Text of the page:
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Two Florida Melioidosis Cases Imported from Honduras

Nine lab workers exposed by mishandling or sniffing cultures of the potential bioterror agent

FRIDAY, Aug. 18 (HealthDay News) -- Slow identification and poor laboratory procedures, including sniffing or unsafely handling patient cultures, exposed nine Florida laboratory workers to Burkholderia pseudomallei in 2005, after two patients infected in Honduras traveled to the state, according to a report in the Aug. 18 Morbidity and Mortality Weekly Report. Transmitted by inhalation or inoculation, the bacteria cause melioidosis, usually pneumonia, but can provoke abscesses of the skin, soft tissues and internal organs.

Melioidosis is common in Southeast Asia, parts of Australia and some tropical regions. The two 2005 cases were the first in Florida since obligatory reporting of the disease started there in 2003.

In one case, a 48-year-old Broward County diabetic with Guillain-Barre syndrome sought treatment Aug. 22, 2005 for fever, pneumonia, abscess and other symptoms. Despite antibiotics, the man was discharged as a paraplegic Sept. 26 after treatment for epidural abscesses along the thoracic vertebrae. He had recently traveled to Honduras.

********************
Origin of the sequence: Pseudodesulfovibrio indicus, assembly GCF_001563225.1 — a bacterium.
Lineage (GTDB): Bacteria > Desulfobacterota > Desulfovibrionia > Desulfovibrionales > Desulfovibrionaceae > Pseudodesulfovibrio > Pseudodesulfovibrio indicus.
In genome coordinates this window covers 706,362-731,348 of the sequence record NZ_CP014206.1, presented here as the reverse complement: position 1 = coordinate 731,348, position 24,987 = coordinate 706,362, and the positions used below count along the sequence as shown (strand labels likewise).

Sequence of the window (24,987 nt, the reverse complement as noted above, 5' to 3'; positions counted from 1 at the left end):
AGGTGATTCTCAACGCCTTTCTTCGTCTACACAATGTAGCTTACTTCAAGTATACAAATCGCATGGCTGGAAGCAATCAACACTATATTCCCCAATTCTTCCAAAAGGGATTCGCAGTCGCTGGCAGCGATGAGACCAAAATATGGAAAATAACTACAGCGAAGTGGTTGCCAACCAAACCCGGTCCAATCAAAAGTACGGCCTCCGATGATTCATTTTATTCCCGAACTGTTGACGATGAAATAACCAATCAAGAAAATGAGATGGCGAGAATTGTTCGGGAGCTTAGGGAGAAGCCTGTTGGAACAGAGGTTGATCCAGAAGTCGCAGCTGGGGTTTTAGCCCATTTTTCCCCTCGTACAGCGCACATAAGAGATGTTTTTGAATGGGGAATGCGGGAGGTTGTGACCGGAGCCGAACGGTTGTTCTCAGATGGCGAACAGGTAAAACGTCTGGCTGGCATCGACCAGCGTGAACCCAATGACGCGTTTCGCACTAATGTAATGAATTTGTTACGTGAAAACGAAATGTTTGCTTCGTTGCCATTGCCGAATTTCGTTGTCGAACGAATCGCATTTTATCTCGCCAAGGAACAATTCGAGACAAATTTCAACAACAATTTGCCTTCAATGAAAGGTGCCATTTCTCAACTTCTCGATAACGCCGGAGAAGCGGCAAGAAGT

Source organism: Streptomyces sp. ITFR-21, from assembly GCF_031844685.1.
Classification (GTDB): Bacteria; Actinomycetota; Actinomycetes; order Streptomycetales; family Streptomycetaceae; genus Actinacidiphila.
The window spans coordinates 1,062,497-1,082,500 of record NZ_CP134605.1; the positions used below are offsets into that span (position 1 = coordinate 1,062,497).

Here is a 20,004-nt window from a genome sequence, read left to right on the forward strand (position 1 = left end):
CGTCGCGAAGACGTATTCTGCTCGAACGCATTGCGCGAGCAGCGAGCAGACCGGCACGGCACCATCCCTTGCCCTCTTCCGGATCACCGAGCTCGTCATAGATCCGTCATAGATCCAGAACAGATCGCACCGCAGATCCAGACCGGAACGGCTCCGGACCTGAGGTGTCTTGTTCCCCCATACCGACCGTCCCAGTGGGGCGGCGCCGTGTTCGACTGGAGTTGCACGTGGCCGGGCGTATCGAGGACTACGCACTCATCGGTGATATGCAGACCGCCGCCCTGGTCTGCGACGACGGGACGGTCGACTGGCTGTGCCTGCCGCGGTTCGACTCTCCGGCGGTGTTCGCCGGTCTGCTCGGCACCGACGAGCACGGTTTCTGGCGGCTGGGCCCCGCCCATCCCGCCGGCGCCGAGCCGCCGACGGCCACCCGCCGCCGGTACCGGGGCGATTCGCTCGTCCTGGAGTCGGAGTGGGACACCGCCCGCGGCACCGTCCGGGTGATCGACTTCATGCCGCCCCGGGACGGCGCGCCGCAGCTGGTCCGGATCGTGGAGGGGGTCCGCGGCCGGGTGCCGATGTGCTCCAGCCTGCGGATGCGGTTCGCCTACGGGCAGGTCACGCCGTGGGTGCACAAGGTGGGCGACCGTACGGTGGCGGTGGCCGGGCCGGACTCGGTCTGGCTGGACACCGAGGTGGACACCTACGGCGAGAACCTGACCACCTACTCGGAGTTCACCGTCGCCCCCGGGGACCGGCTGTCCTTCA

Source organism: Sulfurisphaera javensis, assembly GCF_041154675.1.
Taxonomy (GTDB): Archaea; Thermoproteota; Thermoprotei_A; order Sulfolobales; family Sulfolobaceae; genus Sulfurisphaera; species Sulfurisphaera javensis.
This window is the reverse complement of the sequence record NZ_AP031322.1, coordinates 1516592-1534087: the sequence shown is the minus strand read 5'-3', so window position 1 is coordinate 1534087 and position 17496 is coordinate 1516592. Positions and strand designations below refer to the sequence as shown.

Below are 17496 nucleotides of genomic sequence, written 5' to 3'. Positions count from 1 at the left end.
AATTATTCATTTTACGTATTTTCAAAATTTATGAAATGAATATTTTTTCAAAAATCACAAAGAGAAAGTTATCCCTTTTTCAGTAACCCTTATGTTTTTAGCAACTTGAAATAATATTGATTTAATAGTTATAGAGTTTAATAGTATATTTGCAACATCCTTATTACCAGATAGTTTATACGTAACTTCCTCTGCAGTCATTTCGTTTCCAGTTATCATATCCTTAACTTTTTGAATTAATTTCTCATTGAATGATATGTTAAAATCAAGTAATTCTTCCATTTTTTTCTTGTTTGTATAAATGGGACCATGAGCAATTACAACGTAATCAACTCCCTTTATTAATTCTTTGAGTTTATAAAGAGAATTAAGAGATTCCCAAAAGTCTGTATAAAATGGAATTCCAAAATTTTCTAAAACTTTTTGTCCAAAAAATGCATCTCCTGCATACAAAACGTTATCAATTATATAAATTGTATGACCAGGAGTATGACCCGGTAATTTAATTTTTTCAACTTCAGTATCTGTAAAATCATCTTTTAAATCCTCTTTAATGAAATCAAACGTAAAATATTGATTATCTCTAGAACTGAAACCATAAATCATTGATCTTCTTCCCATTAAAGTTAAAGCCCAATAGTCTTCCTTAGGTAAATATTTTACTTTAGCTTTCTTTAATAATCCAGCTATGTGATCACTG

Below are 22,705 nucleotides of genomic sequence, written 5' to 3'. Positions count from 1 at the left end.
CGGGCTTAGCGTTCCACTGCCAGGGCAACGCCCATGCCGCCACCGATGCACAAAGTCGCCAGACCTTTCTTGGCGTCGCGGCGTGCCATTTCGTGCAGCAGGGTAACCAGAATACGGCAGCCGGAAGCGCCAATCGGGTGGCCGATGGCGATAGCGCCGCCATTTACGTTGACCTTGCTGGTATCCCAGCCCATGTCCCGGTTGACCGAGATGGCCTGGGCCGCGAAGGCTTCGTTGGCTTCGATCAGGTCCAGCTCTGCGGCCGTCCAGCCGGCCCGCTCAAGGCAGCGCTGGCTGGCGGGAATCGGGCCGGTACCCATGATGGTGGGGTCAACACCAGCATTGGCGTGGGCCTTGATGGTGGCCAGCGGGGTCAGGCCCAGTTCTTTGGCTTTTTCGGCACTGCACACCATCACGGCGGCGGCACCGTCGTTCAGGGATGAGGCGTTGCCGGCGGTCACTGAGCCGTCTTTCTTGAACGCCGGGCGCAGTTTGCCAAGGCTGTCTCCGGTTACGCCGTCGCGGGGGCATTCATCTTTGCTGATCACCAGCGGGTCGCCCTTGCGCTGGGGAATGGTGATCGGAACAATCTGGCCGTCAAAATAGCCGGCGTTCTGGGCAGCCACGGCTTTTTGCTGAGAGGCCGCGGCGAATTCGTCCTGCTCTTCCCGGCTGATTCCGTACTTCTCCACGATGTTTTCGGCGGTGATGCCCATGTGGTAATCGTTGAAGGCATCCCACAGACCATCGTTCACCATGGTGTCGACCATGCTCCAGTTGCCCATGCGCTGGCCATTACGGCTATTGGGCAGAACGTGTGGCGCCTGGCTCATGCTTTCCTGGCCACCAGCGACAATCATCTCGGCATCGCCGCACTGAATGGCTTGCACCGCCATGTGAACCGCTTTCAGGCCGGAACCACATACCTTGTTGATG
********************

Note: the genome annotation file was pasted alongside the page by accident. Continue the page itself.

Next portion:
In the second case, an 80-year-old woman was hospitalized in Miami-Dade County with pneumonia and fever Sept. 22, 2005, received antibiotic treatment, but died after myocardial infarction. She was visiting the United States from Honduras.

Nine laboratory workers exposed to the bacterium by sniffing or unsafely handling the patients' cultures received antibiotics. "B. pseudomallei has been classified as a category B biologic terrorism agent by CDC," the authors write. "All level A laboratoriesÂ…should have procedures for isolation and presumptive identification."

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